The Sultan is a creepy urban legend about an old house in new Orleans that was supposedly the scene of a horrible mass murder.
The Le Prete House in new Orleans is an imposing pink mansion on the corner of Dauphine street. It is commonly referred to as The Sultan’s Palace. The house was originally built in 1836 by a plantation owner named Jean Baptiste Le Prete. The family only used it as a winter home or to entertain guests. Since they spent most of their time at their plantation home, they decided to rent out the house.
Within days, the owner was approached by a young man who wanted to rent the house on behalf of his brother. He claimed that his brother was a Turkish sultan and would be arriving in America shortly. He said that his brother had many wives and a large extended family. The sultan would need a big home to accomodate all of his servants and his harem when he reached New Orleans. Le Prete was impressed and agreed to rent the house to the young man, who immediately began moving in with a small group of servants.
From the moment the young Turkish man moved into the LaPrete- house, neighbors began to notice strange things going on. All of the windows were covered with heavy black sheets that allowed nobody to see inside. A procession of middle-eastern women entered the house and none were seen leaving. A padlock appeared on the front gate and armed men stood guard outside the front door, day and night.
The occupants of the house held wild and lavish parties that never seemed to stop. Exotic music could be heard coming from the building and the sweet smell of insense wafted from within. Rumors began to spread around New Orleans about strange and mysterious goings-on in the old house. The local people began to refer to it as The Sultan’s Palace and told tall tales of the weird and creepy things that they imagined were happening behind the closed doors of the mansion.
Early one morning, a neighbor was passing by the Sultan’s Palace when he happened to notice that the place was unusually quiet. The gate was unlocked and the armed guards were nowhere to be seen. Taking a closer look, he spotted a pool of blood seeping out from under the front door and dripping down the steps. He immediately called the police and told them what he had seen.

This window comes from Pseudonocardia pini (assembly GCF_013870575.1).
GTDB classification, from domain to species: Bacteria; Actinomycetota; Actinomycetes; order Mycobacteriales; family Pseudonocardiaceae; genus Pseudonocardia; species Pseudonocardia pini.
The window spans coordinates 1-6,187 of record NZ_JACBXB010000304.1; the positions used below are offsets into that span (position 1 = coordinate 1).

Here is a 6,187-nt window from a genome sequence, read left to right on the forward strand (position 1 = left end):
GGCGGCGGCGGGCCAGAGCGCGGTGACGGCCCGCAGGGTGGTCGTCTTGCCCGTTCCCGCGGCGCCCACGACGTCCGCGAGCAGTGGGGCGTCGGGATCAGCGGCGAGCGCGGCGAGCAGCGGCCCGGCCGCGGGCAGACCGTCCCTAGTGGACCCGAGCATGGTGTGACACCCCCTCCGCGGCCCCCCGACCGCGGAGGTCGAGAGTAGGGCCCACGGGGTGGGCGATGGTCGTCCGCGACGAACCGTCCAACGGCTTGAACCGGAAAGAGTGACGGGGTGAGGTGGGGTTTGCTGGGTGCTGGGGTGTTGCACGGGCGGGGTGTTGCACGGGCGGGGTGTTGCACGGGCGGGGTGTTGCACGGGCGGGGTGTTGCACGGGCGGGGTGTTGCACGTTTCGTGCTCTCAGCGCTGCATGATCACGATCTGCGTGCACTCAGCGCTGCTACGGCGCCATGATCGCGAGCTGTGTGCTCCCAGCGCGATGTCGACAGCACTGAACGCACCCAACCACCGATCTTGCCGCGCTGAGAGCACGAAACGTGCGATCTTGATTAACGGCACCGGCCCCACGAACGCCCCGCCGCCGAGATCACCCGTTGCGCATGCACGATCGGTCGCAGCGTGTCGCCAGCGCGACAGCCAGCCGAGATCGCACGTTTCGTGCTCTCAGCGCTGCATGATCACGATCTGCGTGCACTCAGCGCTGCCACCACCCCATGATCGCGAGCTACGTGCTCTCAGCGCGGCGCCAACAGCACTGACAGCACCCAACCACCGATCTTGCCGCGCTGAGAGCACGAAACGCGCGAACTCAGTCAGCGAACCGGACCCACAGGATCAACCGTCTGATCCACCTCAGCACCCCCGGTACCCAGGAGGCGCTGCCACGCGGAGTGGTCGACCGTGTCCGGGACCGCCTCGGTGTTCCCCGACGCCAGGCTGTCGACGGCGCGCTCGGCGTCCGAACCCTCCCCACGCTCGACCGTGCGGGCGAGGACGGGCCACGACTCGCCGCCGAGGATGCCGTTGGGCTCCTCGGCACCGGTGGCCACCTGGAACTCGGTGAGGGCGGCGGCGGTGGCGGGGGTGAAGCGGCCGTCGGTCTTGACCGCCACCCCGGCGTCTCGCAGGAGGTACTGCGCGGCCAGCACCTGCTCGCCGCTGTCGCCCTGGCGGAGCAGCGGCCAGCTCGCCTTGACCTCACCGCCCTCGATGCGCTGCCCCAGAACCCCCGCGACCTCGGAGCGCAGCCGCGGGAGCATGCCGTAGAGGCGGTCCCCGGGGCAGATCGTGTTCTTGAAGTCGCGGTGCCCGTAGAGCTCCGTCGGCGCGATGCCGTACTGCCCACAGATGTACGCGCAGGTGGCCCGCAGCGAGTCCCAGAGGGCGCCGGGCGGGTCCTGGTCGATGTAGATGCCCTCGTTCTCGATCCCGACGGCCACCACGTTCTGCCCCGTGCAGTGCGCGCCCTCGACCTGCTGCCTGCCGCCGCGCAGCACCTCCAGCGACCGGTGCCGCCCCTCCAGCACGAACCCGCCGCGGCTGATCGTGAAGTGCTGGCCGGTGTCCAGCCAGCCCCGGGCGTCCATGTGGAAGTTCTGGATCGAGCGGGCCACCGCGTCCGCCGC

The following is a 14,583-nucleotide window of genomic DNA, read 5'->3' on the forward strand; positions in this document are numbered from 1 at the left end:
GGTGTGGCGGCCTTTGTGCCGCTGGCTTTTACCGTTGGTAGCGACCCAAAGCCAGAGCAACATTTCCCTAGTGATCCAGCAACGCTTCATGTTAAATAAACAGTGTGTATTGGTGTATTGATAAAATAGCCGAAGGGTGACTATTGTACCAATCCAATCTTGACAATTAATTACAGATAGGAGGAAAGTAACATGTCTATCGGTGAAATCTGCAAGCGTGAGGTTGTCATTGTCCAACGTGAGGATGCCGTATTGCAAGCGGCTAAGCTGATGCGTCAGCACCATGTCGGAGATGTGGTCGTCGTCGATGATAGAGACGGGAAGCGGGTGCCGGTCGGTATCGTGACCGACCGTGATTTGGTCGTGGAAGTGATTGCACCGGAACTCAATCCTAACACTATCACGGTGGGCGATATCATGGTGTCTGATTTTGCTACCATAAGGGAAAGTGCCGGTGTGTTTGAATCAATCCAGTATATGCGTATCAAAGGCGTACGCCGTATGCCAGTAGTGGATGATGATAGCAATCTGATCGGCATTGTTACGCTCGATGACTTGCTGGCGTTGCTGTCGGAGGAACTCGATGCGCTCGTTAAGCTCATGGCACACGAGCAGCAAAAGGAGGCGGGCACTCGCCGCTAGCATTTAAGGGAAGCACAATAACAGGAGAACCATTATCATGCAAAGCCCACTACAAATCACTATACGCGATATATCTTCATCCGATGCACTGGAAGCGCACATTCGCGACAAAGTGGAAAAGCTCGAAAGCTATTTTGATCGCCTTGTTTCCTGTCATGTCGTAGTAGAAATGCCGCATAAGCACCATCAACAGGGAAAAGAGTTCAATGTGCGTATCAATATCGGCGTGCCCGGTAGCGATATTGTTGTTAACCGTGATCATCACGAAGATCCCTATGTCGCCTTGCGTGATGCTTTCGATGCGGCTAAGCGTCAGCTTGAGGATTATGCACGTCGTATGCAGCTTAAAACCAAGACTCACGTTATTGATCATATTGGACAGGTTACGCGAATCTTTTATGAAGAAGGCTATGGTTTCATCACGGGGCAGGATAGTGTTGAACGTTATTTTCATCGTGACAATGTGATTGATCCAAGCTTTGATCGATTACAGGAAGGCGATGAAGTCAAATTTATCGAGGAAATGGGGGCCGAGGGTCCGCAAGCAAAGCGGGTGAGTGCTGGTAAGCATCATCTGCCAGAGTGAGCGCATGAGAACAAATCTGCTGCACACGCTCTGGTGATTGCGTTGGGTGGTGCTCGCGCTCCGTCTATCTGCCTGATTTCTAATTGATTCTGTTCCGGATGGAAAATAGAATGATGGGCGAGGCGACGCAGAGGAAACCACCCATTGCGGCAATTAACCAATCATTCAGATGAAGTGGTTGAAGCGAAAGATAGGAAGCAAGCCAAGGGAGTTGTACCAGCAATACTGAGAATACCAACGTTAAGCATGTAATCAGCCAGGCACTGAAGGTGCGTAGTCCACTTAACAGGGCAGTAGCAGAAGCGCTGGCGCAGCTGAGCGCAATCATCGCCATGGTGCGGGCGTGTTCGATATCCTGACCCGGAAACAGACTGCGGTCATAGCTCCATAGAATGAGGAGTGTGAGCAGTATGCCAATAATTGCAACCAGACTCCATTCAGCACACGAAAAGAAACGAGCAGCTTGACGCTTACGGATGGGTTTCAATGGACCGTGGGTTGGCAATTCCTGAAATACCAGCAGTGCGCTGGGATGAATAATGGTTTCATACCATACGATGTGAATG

A team of police officers arrived at the scene and prepared to investigate the building. They slowly opened the unlocked front door and stepped into the hallway. What they found inside the house was a scene of unimaginable horror and carnage.
The smell of death hung in the air and the floors were slick with blood. Sometime during the night, every person in the house had been chopped to pieces. Men, women and children had all been slaughtered, hacked up and beheaded. Their body parts were strewn all over the house. Heads, arms, legs and internal organs were scattered around the rooms and up the staircase.
It was impossible to tell which body parts belonged to which person. They had all been hacked up beyond recognition. The opulently decorated house now resembled a butcher shop.
Several policemen couldn’t bear to look at the carnage any longer. Feeling sick, they ran out into the rear courtyard for a breath of fresh air.
A human hand was sticking up out of the freshly dug earth. The police officers dug up the dirt and uncovered the body of the young Turkish man who had rented the house. It was clear that he had been buried alive. His mouth was full of soil and his eyes were fixed in an expression of sheer horror.
The strangest thing was that none of the neighbors had seen or heard anything during the night.
To this day, no one knows exactly who committed the heinous crime. It remains one of the cityâ€™s most intriguing mysteries. No one came forward to claim the dead bodies and no one came in search of any of the occupants of the house.
The police had a few theories. The first was that the young man may have stolen gold and jewels from the sultan and fled to New Orleans to spend his ill-gotten wealth. Perhaps he was murdered by the sultan’s hired henchmen who had tracked him down. Another theory was that the real culprits may have been the crew of the very ship which had brought the young man and his entourage to the port of New Orleans. Perhaps they had robbed him of his wealth, murdered all witnesses and fled to sea to live as pirates.
Whatever the truth, it seems that since then, the Sultan’s Palace has been haunted by the spirits of the people who were murdered within its walls.
For a long time afterward, people insisted that an occasional tinkle of Oriental music or the faint odor of heavy incense would come floating out of the house. Residents of the house have reported seeing a ghostly man dressed in Ottoman garb walking through the rooms or sitting in the window. When they stop to take a closer look, he simply disappears into thin air.
The sounds of terrible shrieks and blood-curdling screams have been heard emanating from the old building. Others claim to have listened to the sickening noise of severed body parts being tossed around the halls at night.